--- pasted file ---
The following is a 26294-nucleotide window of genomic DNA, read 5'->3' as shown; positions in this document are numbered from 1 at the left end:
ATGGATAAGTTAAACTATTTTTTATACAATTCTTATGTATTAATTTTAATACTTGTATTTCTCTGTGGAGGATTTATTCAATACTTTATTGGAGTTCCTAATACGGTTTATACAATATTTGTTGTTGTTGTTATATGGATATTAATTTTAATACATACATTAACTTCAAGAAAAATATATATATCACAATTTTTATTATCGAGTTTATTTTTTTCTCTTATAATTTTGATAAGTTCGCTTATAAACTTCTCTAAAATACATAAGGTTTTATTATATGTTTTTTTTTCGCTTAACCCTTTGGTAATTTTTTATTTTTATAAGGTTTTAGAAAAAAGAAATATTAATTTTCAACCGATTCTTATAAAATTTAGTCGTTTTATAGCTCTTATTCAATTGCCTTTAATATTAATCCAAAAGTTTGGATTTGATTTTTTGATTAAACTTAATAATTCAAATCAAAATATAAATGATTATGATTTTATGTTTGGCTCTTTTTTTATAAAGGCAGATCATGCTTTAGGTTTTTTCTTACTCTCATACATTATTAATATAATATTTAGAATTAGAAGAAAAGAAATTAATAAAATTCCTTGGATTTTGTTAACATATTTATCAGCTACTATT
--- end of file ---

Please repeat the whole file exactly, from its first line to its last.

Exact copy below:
The following is a 26294-nucleotide window of genomic DNA, read 5'->3' as shown; positions in this document are numbered from 1 at the left end:
ATGGATAAGTTAAACTATTTTTTATACAATTCTTATGTATTAATTTTAATACTTGTATTTCTCTGTGGAGGATTTATTCAATACTTTATTGGAGTTCCTAATACGGTTTATACAATATTTGTTGTTGTTGTTATATGGATATTAATTTTAATACATACATTAACTTCAAGAAAAATATATATATCACAATTTTTATTATCGAGTTTATTTTTTTCTCTTATAATTTTGATAAGTTCGCTTATAAACTTCTCTAAAATACATAAGGTTTTATTATATGTTTTTTTTTCGCTTAACCCTTTGGTAATTTTTTATTTTTATAAGGTTTTAGAAAAAAGAAATATTAATTTTCAACCGATTCTTATAAAATTTAGTCGTTTTATAGCTCTTATTCAATTGCCTTTAATATTAATCCAAAAGTTTGGATTTGATTTTTTGATTAAACTTAATAATTCAAATCAAAATATAAATGATTATGATTTTATGTTTGGCTCTTTTTTTATAAAGGCAGATCATGCTTTAGGTTTTTTCTTACTCTCATACATTATTAATATAATATTTAGAATTAGAAGAAAAGAAATTAATAAAATTCCTTGGATTTTGTTAACATATTTATCAGCTACTATT